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The kindergarten rule of sustainable growth

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  • Brock,W.A.
  • Taylor,M.S.

    (University of Wisconsin-Madison, Social Systems Research Institute)

Abstract

The relationship between economic growth and the environment is not well understood: we have only limited understanding of the basic science involved and very limited data. Because of these difficulties it is especially important to develop a series of relatively simple theoretical models that generate stark predictions. This paper presents one such model where societies implement “the Kindergarten rule of sustainable growth.” Following the Kindergarten rule means implementing zero emission technologies in either finite time or asymptotically. The underlying simplicity of the model allows us to provide new predictions linking the path of environmental quality to pollutant characteristics (stocks vs. flows; toxics vs. irritants) and primitives of the economic system. It also provides a novel Environmental Catch-up Hypothesis.
(This abstract was borrowed from another version of this item.)

Suggested Citation

  • Brock,W.A. & Taylor,M.S., 2003. "The kindergarten rule of sustainable growth," Working papers 8, Wisconsin Madison - Social Systems.
  • Handle: RePEc:att:wimass:20038
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    File URL: http://www.ssc.wisc.edu/econ/archive/wp2003-08.pdf
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    References listed on IDEAS

    as
    1. Lopez Ramon, 1994. "The Environment as a Factor of Production: The Effects of Economic Growth and Trade Liberalization," Journal of Environmental Economics and Management, Elsevier, vol. 27(2), pages 163-184, September.
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    3. Brian R. Copeland & M. Scott Taylor, 2004. "Trade, Growth, and the Environment," Journal of Economic Literature, American Economic Association, pages 7-71.
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    8. Andreoni, James & Levinson, Arik, 2001. "The simple analytics of the environmental Kuznets curve," Journal of Public Economics, Elsevier, pages 269-286.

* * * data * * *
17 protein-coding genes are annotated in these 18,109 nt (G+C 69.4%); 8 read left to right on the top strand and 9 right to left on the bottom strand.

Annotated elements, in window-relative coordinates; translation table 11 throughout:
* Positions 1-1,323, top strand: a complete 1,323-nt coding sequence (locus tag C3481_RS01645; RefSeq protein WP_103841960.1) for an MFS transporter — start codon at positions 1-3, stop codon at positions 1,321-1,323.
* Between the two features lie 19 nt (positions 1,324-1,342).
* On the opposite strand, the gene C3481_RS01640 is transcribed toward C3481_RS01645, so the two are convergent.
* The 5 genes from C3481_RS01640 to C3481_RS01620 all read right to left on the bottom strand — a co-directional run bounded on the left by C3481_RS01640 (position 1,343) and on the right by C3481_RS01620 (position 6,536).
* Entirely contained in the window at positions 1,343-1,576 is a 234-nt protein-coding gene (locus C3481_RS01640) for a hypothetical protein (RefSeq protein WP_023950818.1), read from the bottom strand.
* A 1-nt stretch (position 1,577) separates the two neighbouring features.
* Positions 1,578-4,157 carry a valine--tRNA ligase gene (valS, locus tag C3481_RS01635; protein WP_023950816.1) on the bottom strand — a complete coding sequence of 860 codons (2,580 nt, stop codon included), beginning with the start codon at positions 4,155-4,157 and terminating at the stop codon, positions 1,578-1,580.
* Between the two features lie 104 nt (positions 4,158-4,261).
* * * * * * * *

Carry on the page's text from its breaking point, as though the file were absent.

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    13. John, A & Pecchenino, R, 1994. "An Overlapping Generations Model of Growth and the Environment," Economic Journal, Royal Economic Society, vol. 104(427), pages 1393-1410, November.
    14. McCONNELL, KENNETH E., 1997. "Income and the demand for environmental quality," Environment and Development Economics, Cambridge University Press, vol. 2(04), pages 383-399, November.
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    17. Andreoni, James & Levinson, Arik, 2001. "The simple analytics of the environmental Kuznets curve," Journal of Public Economics, Elsevier, pages 269-286.
    18. Gene M. Grossman & Alan B. Krueger, 1995. "Economic Growth and the Environment," The Quarterly Journal of Economics, Oxford University Press, vol. 110(2), pages 353-377.
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    20. Lucas, Robert Jr., 1988. "On the mechanics of economic development," Journal of Monetary Economics, Elsevier, pages 3-42.
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    Citations

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    Cited by:

    1. Brock, William A. & Taylor, M. Scott, 2005. "Economic Growth and the Environment: A Review of Theory and Empirics," Handbook of Economic Growth,in: Philippe Aghion & Steven Durlauf (ed.), Handbook of Economic Growth, edition 1, volume 1, chapter 28, pages 1749-1821 Elsevier.
    2. Maria Cunha-e-Sá & Ana Reis, 2007. "The Optimal Timing of Adoption of a Green Technology," Environmental & Resource Economics, Springer;European Association of Environmental and Resource Economists, pages 35-55.
    3. Andrew Postlewaite & Larry Samuelson & Dan Silverman, 2001. "Consumption Commitments and Preferences for Risk," PIER Working Paper Archive 04-021, Penn Institute for Economic Research, Department of Economics, University of Pennsylvania, revised 18 May 2004.
    4. William Brock & M. Taylor, 2010. "The Green Solow model," Journal of Economic Growth, Springer, vol. 15(2), pages 127-153, June.
    5. Brian R. Copeland & M. Scott Taylor, 2004. "Trade, Growth, and the Environment," Journal of Economic Literature, American Economic Association, pages 7-71.
    6. Brock,W.A., 2003. "Tipping points, abrupt opinion changes, and punctuated policy change," Working papers 28, Wisconsin Madison - Social Systems.
    7. Brock,W.A. & Taylor,M.S., 2003. "Economic growth and the environment : matching the stylized facts," Working papers 16, Wisconsin Madison - Social Systems.

    More about this item

    JEL classification:

    • D6 - Microeconomics - - Welfare Economics
    • D7 - Microeconomics - - Analysis of Collective Decision-Making
    • H - Public Economics

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